(Via Knowledge@Wharton) John Hagel and John Seely Brown discuss the ideas written in their book - The Only Sustainable Edge. Excerpts with edits and comments:
The sustainable edge is about the notion that strategic advantage should be viewed in dynamic terms as opposed to static terms. While traditionally strategic advantage was based on geographic distance or core competencies(typically static), increasingly the only sustainable edge has to do with the capacity to accelerate capability building.The book focuses on management techniques that are emerging to help build that kind of dynamic strategic advantage – like understanding that it is not just corporate training that is important but rather rich participation with partners who are at the edge as well. This puts a new spin on why distributed collaboration around the world might be critical in creating this sustainable edge.
There are more edges today, and the edges themselves are also becoming more important. Like mobile edge in Korea and the whole notion of the mobile Internet, all these things are developing very rapidly in Asia. That is why having relationships and partnerships in those countries really helps. The idea of process networks should be assessed in terms of how you build longer term relationships. For example, Toyota has worked with its supplier networks, and has been able to turn these networks into sites of innovation in contrast to Detroit –which views suppliers as people who perform "to spec" rather than as major sources of innovation in their own right. These supplier networks operating around the world can be inverted into new nodes of innovation - how you can use an innovative insight here, rub it against another insight over there, and build productive frictions and compromises to be able to take an overall systems point of view of all these collections of ideas coming up - then we are into a whole new game.
In terms of the overall requirement of adding more value to customers in an environment of intensifying competition, more edges are being created or managed actively at a variety of levels.
- At one level, a lot of activities that were typically done within the enterprise are getting carved out and performed on an outsourced basis with the rapid growth of process outsourcing. This is not just in administrative kinds of activities, but it's getting into the core operating processes of the business like contract manufacturing activities, product innovation being outsourced...those kinds of core activities are now at the edge of the enterprise. You have to manage those activities with your outsourced partners.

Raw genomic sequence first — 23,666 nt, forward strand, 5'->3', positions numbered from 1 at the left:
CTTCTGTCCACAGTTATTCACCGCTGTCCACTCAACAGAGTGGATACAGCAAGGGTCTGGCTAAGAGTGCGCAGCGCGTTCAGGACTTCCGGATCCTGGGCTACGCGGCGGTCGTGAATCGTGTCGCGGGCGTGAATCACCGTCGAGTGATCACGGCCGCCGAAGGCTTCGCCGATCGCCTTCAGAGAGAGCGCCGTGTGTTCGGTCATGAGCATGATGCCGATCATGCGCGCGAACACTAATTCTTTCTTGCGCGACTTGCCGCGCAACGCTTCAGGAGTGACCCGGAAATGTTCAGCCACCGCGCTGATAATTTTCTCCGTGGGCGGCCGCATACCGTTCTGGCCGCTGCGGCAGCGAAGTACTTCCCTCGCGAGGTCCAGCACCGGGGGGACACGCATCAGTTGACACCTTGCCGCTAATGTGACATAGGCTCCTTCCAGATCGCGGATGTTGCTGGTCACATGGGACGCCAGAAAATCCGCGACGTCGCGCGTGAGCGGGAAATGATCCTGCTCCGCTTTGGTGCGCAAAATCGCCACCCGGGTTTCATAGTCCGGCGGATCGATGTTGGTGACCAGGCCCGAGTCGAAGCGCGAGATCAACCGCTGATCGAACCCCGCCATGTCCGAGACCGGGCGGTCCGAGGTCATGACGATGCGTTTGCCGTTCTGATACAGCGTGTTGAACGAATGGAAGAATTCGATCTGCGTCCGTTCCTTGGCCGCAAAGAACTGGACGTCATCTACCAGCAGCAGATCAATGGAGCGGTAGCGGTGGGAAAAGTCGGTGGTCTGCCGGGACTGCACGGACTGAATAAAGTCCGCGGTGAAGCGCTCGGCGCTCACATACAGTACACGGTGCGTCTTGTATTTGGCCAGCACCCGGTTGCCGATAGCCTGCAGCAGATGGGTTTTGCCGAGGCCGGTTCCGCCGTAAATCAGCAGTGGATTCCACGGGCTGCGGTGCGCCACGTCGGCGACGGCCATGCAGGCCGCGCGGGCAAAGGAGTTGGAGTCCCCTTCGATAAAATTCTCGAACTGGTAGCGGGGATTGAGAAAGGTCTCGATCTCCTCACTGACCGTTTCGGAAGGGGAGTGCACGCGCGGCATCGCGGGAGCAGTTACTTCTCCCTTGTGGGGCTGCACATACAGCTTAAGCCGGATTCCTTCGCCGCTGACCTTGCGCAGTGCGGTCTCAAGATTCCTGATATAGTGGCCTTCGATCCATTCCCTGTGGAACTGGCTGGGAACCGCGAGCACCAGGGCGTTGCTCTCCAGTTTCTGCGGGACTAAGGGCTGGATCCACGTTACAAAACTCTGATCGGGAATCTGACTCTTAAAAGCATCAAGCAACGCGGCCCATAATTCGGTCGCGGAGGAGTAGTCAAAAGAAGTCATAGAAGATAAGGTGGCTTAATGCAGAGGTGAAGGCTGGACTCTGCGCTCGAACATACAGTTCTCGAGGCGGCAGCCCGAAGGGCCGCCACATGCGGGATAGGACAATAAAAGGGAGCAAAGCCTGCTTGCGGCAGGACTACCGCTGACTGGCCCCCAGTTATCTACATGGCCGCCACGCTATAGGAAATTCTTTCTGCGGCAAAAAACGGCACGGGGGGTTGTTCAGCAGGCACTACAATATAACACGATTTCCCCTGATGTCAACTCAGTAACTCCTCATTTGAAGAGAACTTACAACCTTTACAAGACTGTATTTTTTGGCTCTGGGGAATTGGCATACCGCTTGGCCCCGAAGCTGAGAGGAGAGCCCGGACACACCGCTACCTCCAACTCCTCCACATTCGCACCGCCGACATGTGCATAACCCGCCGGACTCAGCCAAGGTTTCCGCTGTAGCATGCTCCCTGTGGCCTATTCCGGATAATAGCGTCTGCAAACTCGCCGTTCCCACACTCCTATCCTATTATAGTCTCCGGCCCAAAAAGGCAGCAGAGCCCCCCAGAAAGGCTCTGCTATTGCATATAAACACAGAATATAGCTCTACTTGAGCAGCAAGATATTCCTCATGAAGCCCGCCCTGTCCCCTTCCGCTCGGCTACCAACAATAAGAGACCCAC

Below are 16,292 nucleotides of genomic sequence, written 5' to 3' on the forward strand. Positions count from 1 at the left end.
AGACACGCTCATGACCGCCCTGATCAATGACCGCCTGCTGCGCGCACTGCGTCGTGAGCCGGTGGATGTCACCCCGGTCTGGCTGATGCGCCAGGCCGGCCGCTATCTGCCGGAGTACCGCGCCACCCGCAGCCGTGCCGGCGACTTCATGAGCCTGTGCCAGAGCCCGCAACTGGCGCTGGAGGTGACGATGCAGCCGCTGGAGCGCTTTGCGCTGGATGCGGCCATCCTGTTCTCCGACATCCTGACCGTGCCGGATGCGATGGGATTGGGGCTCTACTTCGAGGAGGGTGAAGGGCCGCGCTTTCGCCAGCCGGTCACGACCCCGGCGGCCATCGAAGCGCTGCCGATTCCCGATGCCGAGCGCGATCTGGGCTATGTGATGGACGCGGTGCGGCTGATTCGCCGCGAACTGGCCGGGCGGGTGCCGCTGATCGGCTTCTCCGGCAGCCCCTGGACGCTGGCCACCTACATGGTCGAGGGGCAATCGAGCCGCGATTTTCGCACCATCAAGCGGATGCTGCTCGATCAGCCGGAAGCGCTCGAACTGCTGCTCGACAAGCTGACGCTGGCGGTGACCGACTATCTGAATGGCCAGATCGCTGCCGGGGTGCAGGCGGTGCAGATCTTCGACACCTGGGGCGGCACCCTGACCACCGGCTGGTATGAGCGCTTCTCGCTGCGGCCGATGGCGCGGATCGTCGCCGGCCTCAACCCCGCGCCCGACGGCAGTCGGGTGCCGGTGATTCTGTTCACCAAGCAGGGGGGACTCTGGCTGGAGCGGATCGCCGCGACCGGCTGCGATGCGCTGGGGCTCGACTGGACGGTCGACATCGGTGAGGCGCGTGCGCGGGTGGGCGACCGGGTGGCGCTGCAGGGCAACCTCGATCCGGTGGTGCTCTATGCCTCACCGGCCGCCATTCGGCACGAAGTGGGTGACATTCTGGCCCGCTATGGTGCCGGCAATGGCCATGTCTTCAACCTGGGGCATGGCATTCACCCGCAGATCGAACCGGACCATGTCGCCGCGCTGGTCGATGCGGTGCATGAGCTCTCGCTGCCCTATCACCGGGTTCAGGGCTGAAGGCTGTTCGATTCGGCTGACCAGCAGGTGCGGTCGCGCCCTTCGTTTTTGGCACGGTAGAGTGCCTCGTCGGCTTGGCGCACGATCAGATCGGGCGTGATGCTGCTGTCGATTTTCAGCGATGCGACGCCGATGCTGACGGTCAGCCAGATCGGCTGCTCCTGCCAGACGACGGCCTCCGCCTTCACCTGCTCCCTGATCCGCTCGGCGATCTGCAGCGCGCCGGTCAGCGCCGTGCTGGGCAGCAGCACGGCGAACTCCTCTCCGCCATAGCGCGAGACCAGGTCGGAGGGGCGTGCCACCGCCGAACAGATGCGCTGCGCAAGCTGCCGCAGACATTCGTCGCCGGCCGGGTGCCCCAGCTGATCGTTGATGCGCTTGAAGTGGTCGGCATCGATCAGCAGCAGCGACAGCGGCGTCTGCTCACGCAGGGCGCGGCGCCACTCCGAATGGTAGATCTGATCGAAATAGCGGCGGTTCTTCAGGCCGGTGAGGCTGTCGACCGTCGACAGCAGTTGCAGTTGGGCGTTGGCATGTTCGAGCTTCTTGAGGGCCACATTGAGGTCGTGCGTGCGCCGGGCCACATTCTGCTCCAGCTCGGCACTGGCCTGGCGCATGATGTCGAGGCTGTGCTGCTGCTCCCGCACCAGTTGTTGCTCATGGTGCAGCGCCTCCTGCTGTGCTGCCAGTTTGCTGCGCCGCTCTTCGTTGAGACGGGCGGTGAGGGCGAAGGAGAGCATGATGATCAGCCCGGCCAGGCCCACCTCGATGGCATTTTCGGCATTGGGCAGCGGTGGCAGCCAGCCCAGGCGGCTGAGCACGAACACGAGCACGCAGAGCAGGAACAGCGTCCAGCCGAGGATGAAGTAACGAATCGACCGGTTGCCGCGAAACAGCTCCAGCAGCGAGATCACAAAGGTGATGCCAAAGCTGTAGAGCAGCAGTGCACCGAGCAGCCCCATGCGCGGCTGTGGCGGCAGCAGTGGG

- Secondly, the broader notion of these process networks is that you are orchestrating or coordinating activity at multiple layers across a network rather than just your first-tier partners. And that creates more edges that need to be managed as well.
The evolution of technology can be viewed as the shift from process automation to practice enhancement. Earlier, the primary focus of IT investment by large enterprises has been to automate and standardize the core operating processes of the business. The net result is focused on handling exceptions that get thrown out by the automated processes, and that can't be handled by the rules or procedures that have been specified. The real opportunity for technology now is to help people to address the exceptions - it involves people, collaboration, tools necessary to address the exception, and then, to create a record of the exception-handling so that you can see patterns emerge of where these exceptions are occurring over time. It is much easier to constantly evolve the processes and practices of the organization with the kind of inherent agility that service-oriented architectures in principle provide you. But this also puts a new spin on how you want to design SOA with new focus on capturing the context of a breakdown between enterprises. The focus is on architecture that works between enterprises rather than architecture that works within an enterprise.
In addition to service-oriented architecture we need social-oriented architecture. One of the limitations of service-oriented architectures is that most of the investment and thinking around this has been very enterprise-centric. But most of the exceptions emerge; they are in the business processes that span multiple enterprises - in supply-chain activities or customer relationship management, or the coordination of distribution channels or channel partners. That requires a very different lens for viewing IT architectures. It has to start from the outside and moves back into the enterprise. This contrasts with the traditional IT architecture, which typically moves from the glass house out to the edge of the enterprise and ultimately beyond the enterprise- it's a service grid for a process network. Paradoxically, rather than IT diminishing the opportunity for strategic advantage, these new generations of IT dramatically expand the opportunity for strategic advantage.